Skip to Content

Get a FREE assessment of your rental property. Start here!

Get a FREE assessment of your rental property. Start here!

Keep Your Food Storage Longer with These Helpful Hints

Shelves of Dry Food Storage in a League City RentalQuite a lot of people keep a small stock of dry food in their pantry or kitchen cabinets. Conceding that dry food is solely worry-free to store – and, under good conditions, can last on a shelf for months or even years – it is likewise feasible for dry goods to expire and go bad. If that ensues, you risk inferior quality food and foodborne illness. Consequently, it is necessary to use these dry food storage tips to keep your stock clean, fresh, and nutritious for as long as possible.

Rotate Your Items

Dry storage areas typically store baking supplies, grains, dried beans, cereals, and canned goods. One nice thing in reference to these varieties of food is that they keep for a while, making it possible to purchase them far earlier than you need to use them. Hence if you keep a stock of dry food in your pantry, kitchen, or storage room, it’s crucial to check and rotate your items really often. As you invest in new inventory, position them behind the older ones to see to it that you make use of your older stock first. Bear in mind to write the expiration date on all containers and remove expired items. Rotating your dry food is one of the best solutions to avoid getting sick from spoiled dry foods!

Cooler is Better

While dry food can last a long time in the proper conditions, it can furthermore spoil quickly under the wrong conditions. This applies in particular if you attempt to keep your dry foods someplace that is not temperature controlled or that is too hot, even just part of the year. According to the U.S. Department of Agriculture, the excellent temperature to store dry food is between 50 degrees and 70 degrees Fahrenheit. Anything colder or warmer than that, and your dry goods will go sour a lot quicker than they should.

Drier is Better

In keeping with cooler temperatures, keeping dry food dry is largely imperative. In humid climates, this can be a particular struggle. Humidity can ruin dry food and the packaging it comes in. Cardboard and even some cans will degrade if there is too much moisture in the air. Boxes, primarily, can turn into a breeding ground for mold and bacteria when wet.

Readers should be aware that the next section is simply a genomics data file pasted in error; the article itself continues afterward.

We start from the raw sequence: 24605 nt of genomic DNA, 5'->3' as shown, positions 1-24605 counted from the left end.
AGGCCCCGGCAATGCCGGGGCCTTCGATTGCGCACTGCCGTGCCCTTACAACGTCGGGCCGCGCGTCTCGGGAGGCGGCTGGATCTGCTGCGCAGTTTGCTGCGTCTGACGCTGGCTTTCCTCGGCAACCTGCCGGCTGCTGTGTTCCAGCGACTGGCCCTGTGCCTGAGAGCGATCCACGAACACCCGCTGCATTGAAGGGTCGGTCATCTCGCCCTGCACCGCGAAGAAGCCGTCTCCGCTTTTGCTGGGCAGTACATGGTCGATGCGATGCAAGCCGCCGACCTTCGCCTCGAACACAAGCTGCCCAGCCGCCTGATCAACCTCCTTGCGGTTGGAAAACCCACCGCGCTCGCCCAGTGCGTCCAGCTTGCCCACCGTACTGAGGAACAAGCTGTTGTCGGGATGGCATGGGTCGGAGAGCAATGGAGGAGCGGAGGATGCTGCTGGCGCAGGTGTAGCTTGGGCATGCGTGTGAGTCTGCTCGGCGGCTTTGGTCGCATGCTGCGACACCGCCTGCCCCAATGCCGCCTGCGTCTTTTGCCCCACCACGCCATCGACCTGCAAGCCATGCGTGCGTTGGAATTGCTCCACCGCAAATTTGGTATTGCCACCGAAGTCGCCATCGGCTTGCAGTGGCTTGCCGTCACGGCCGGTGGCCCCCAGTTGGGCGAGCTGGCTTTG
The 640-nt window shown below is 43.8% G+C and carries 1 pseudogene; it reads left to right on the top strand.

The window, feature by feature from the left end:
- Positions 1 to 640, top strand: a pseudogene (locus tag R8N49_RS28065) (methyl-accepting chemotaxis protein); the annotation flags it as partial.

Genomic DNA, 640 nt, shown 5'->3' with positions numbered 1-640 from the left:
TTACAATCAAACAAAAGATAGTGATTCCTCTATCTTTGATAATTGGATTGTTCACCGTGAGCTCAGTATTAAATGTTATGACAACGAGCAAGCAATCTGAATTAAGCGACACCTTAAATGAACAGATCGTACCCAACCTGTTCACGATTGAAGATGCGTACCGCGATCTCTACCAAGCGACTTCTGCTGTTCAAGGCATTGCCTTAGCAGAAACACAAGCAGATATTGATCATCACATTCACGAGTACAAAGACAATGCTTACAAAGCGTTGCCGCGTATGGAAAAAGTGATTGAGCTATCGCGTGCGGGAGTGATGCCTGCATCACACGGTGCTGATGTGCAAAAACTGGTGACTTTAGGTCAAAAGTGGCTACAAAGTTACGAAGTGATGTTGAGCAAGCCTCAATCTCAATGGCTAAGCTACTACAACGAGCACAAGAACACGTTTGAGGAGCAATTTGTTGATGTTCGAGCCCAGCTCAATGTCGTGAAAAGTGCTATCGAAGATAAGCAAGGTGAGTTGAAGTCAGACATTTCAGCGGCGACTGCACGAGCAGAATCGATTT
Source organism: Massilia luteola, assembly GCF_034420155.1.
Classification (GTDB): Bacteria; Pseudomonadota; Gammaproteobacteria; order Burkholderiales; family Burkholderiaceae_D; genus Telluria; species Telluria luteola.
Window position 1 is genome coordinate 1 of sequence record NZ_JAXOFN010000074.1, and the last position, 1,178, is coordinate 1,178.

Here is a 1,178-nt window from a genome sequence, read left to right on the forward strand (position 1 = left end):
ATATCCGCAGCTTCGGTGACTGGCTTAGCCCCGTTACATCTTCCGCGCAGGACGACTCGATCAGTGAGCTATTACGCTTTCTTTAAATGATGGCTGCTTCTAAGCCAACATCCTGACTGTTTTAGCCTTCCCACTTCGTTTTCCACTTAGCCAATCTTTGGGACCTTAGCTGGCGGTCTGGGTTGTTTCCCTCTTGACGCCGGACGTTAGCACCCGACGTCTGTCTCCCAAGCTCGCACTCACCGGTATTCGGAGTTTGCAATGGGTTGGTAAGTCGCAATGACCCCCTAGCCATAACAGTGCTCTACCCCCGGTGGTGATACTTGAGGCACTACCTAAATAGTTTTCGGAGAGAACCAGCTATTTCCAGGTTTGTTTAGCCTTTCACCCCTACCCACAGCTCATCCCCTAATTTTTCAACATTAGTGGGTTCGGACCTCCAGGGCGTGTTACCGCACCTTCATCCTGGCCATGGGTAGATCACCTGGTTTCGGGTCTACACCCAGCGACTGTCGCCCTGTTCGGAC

In humid climates, storing dry food in airtight glass containers is more desirable than keeping things in bags and boxes. Nonetheless, if that isn’t doable, and unless you live in a dry climate like that found in the southwestern U.S., you will require to apply a dehumidifier or air conditioner to protect your dry food stores during the more humid parts of the year.

Keep it Centered

When singling out where to keep your dry food storage, it’s vital to take into consideration that temperatures and humidity levels can vary, even inside the same room. For instance, temperatures differ around the outside edges of a room, near windows and doors, and up high. Exterior surfaces are highly possible to have condensation troubles and act as an invitation to bugs or rodents.

Even as you store your dry food inside your house, it’s appropriate to put it someplace centrally located and, if you can, up off the floor. Refrain from areas that have direct sunlight or leave whatever against an exterior wall. If you make use of a basement or cellar for storage, don’t shelve food along any unfinished exterior cement walls. This will actually help your dry food stay dry, clean, and ready to use easily when the need ensues.

Are you in the market for a new rental home? Real Property Management Prestige can help! Contact us to speak freely to a League City property manager or view our listings online.

We are pledged to the letter and spirit of U.S. policy for the achievement of equal housing opportunity throughout the Nation. See Equal Housing Opportunity Statement for more information.